[DML] Anatomy of A Failed TAB
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[DML] Anatomy of A Failed TAB

To All:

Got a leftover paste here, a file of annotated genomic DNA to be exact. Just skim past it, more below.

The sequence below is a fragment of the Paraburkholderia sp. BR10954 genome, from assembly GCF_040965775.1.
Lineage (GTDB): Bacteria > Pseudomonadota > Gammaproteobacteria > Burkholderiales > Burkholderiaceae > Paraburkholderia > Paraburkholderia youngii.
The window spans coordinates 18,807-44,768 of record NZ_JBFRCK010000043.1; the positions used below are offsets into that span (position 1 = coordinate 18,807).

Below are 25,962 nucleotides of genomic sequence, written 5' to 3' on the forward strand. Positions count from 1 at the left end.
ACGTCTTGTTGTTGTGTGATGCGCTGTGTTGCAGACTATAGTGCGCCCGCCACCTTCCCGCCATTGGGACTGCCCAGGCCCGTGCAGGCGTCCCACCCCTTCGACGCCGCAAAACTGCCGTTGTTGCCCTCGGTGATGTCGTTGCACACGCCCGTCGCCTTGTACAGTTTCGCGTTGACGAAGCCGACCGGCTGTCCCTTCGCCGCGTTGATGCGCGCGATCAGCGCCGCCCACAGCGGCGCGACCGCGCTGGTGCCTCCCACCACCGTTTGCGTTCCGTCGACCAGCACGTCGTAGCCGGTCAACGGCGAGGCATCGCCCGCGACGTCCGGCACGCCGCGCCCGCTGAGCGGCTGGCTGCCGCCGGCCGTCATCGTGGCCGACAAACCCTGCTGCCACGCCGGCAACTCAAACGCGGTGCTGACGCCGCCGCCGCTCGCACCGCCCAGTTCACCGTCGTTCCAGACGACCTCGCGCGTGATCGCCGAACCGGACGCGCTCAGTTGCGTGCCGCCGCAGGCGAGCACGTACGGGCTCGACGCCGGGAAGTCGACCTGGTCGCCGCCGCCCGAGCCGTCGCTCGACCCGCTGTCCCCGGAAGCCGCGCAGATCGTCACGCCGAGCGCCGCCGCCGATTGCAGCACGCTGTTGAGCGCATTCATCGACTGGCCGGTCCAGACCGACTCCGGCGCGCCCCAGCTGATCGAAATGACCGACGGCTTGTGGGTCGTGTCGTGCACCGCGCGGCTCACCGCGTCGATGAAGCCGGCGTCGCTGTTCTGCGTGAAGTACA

If you haven't already replaced your trailing arm bolts please don't wait and just do it...DO IT NOW! This past weekend, I had the unfortunate experience of having a trailing arm bolt snap on me after having inspected it last year. It looked OK, but unfortunately, looks are deceiving. If you don't, here's what you can expect to happen... I was driving along at about 20 mph after just accelerating away from a red light. I hit a minor pot-hole as one occasionally does here in the Northeast. I heard a snap. (The bolt breaking) Then a loud bang. (The trailing arm slamming into the body tub) then the sound of loose change hitting the ground. (The shims and washers being expelled from the mount) Then a really loud bang followed be a loud whirrring noise. (My right rear tire hitting the rear pontoon and continuing to spin.) Next, I realized my front left wheel was no longer in contact with the ground and there was little steering control. Then the rear-end began to fishtail and there wasn't much I could do about it.  I managed to stop the car due to the relatively slow speed at which I was travelling without hitting anyone else. I almost $hit my pants. Had it been just ten more minutes later,  I would have been on I-95 doing 60mph and I don't think I would be telling you this story. After getting it flat-bedded home, (Which is very difficult to do with a lowered suspension and a loose rear wheel)  I sent the trailing arm bolt over to some metalurgist friends at a large anonymous aircraft company for analysis. (Four PhD Material Engineers that spend most of their time figuring out causes of mechanical failures that resulted in air-crashes.) They did a complete failure investigation for me including some scanning electron microscope micrographs that I have posted in the photo section of our Yahoo group under " Failure Analysis of Trailing Arm Bolt" for anyone interested in seeing the SEMs and written results. Anyway, the point I'm trying to make here is simple: 1. Don't ignore this issue. 2. This can kill you. 3. You can only inspect them if you completely remove them and even if you do, the problem may not be evident or may develop shortly thereafter as it did in my case.  (One year in the northeast) 4. If you go through the trouble of removing them, you may as well replace them anyway.  5. If you haven't replaced them yet..Don't screw around.  They're over 25 years old. Take it from me. Do it now.


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